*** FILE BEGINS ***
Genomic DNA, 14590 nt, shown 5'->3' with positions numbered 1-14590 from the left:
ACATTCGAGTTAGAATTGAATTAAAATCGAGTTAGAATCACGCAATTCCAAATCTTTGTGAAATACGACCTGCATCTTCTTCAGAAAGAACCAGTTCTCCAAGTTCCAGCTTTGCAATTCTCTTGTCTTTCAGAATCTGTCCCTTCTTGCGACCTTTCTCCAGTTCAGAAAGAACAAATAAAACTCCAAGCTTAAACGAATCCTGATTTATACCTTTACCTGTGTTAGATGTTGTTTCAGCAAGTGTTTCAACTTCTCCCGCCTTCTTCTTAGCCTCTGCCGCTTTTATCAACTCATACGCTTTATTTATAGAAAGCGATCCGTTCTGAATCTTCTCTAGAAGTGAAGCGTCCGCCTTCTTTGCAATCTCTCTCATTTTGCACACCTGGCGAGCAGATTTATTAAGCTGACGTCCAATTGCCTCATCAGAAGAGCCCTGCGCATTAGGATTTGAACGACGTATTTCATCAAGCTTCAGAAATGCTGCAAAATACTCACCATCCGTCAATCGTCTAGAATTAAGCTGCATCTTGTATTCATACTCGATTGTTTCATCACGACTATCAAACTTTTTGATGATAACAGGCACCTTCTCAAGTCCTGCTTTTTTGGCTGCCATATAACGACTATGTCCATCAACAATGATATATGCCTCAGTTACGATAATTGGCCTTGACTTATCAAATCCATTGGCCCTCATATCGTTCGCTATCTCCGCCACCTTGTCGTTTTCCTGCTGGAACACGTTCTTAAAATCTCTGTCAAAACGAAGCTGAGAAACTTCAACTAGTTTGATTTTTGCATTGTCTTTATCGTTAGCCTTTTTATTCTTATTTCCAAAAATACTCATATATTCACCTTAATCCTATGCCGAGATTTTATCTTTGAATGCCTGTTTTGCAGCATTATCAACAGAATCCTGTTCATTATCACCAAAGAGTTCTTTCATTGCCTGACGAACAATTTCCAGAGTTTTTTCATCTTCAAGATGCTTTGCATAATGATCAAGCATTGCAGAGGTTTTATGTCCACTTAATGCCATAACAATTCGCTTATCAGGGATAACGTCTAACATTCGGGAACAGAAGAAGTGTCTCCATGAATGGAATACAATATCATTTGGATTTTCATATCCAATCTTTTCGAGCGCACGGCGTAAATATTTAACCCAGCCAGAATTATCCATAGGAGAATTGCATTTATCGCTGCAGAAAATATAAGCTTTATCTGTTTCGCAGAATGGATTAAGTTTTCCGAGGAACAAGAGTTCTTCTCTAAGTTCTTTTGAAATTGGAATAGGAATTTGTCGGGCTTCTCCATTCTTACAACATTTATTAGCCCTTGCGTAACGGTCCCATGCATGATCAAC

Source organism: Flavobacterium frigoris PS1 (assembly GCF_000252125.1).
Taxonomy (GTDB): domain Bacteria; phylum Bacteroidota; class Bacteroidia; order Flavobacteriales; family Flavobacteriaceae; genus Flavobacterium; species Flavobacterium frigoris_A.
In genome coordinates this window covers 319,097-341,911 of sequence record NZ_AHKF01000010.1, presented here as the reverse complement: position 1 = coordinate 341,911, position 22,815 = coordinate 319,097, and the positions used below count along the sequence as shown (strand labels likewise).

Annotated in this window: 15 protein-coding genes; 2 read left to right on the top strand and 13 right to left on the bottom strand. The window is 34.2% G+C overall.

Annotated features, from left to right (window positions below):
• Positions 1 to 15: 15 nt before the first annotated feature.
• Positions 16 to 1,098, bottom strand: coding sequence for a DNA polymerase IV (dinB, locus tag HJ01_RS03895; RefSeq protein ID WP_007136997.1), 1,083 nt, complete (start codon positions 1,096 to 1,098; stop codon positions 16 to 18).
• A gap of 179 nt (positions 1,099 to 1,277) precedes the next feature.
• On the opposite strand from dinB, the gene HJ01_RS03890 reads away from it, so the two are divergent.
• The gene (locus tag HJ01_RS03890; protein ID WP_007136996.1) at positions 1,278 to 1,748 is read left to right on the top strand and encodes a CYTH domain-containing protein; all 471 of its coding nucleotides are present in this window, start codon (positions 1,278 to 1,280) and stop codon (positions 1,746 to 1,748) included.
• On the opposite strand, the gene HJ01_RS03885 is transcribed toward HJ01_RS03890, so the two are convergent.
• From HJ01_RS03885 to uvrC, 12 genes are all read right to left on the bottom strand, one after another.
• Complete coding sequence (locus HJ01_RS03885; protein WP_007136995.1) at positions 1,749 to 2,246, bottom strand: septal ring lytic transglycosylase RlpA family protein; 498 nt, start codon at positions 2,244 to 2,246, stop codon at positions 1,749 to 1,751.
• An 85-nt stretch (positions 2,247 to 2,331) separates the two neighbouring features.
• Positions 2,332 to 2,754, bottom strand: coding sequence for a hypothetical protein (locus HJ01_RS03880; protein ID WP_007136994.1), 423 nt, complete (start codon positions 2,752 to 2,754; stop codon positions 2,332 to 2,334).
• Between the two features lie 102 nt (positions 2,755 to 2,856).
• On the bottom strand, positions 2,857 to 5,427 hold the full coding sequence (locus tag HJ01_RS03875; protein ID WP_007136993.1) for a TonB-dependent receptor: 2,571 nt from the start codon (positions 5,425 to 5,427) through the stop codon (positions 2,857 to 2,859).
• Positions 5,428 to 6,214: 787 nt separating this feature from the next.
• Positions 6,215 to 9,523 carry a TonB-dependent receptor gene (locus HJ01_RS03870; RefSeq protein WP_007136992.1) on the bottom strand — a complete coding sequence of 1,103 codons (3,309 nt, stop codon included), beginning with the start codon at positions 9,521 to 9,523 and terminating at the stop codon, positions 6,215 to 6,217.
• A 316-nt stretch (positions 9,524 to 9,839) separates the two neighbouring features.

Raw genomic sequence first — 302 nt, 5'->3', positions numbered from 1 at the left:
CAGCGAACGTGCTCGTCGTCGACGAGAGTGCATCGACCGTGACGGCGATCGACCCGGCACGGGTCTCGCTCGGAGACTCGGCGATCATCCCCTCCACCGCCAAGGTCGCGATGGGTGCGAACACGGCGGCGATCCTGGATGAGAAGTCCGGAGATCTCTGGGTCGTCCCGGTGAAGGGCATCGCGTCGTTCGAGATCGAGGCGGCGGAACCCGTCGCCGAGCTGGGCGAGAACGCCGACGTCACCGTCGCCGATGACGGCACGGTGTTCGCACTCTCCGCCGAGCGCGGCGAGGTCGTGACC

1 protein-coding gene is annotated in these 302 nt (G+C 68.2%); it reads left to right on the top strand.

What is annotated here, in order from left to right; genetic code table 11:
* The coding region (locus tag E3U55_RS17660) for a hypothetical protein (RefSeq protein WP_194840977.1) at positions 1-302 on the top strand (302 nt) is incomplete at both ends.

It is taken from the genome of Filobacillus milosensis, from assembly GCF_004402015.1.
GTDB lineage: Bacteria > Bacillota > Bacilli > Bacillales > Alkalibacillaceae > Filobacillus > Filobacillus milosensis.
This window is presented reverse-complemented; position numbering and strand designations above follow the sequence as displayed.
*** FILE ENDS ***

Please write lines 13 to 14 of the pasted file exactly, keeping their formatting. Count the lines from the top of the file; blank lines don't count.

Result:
• On the opposite strand, the gene HJ01_RS03885 is transcribed toward HJ01_RS03890, so the two are convergent.
• From HJ01_RS03885 to uvrC, 12 genes are all read right to left on the bottom strand, one after another.